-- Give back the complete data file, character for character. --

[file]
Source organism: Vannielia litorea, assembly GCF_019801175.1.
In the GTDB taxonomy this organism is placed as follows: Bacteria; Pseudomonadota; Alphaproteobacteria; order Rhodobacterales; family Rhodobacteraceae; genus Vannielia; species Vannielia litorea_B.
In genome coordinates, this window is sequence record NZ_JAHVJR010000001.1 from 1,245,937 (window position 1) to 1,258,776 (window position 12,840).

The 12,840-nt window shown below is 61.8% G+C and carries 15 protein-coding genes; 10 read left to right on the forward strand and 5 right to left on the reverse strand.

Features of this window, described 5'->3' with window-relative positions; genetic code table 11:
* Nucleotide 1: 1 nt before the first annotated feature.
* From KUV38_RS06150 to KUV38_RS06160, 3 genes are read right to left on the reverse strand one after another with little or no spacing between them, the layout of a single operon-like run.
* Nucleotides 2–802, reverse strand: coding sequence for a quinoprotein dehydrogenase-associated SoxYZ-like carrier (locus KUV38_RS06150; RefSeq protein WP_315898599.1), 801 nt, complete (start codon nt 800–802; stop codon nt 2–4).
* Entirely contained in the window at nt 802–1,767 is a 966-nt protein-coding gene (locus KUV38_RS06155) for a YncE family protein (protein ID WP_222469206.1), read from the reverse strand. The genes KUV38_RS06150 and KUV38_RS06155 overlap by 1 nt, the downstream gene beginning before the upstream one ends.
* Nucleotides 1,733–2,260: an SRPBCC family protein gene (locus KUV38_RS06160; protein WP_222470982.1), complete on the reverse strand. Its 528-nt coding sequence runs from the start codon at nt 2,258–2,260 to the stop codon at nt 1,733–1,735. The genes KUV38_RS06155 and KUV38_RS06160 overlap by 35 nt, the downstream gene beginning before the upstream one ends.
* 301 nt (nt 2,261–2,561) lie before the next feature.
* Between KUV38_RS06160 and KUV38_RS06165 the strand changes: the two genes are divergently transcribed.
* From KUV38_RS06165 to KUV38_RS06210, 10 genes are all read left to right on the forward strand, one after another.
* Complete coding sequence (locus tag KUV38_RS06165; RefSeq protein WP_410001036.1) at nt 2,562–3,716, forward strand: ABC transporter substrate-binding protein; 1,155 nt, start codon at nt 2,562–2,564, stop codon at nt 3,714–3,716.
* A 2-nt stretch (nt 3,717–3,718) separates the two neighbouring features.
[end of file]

Source organism: Vannielia litorea, assembly GCF_019801175.1.
In the GTDB taxonomy this organism is placed as follows: Bacteria; Pseudomonadota; Alphaproteobacteria; order Rhodobacterales; family Rhodobacteraceae; genus Vannielia; species Vannielia litorea_B.
In genome coordinates, this window is sequence record NZ_JAHVJR010000001.1 from 1,245,937 (window position 1) to 1,258,776 (window position 12,840).

The 12,840-nt window shown below is 61.8% G+C and carries 15 protein-coding genes; 10 read left to right on the forward strand and 5 right to left on the reverse strand.

Features of this window, described 5'->3' with window-relative positions; genetic code table 11:
* Nucleotide 1: 1 nt before the first annotated feature.
* From KUV38_RS06150 to KUV38_RS06160, 3 genes are read right to left on the reverse strand one after another with little or no spacing between them, the layout of a single operon-like run.
* Nucleotides 2–802, reverse strand: coding sequence for a quinoprotein dehydrogenase-associated SoxYZ-like carrier (locus KUV38_RS06150; RefSeq protein WP_315898599.1), 801 nt, complete (start codon nt 800–802; stop codon nt 2–4).
* Entirely contained in the window at nt 802–1,767 is a 966-nt protein-coding gene (locus KUV38_RS06155) for a YncE family protein (protein ID WP_222469206.1), read from the reverse strand. The genes KUV38_RS06150 and KUV38_RS06155 overlap by 1 nt, the downstream gene beginning before the upstream one ends.
* Nucleotides 1,733–2,260: an SRPBCC family protein gene (locus KUV38_RS06160; protein WP_222470982.1), complete on the reverse strand. Its 528-nt coding sequence runs from the start codon at nt 2,258–2,260 to the stop codon at nt 1,733–1,735. The genes KUV38_RS06155 and KUV38_RS06160 overlap by 35 nt, the downstream gene beginning before the upstream one ends.
* 301 nt (nt 2,261–2,561) lie before the next feature.
* Between KUV38_RS06160 and KUV38_RS06165 the strand changes: the two genes are divergently transcribed.
* From KUV38_RS06165 to KUV38_RS06210, 10 genes are all read left to right on the forward strand, one after another.
* Complete coding sequence (locus tag KUV38_RS06165; RefSeq protein WP_410001036.1) at nt 2,562–3,716, forward strand: ABC transporter substrate-binding protein; 1,155 nt, start codon at nt 2,562–2,564, stop codon at nt 3,714–3,716.
* A 2-nt stretch (nt 3,717–3,718) separates the two neighbouring features.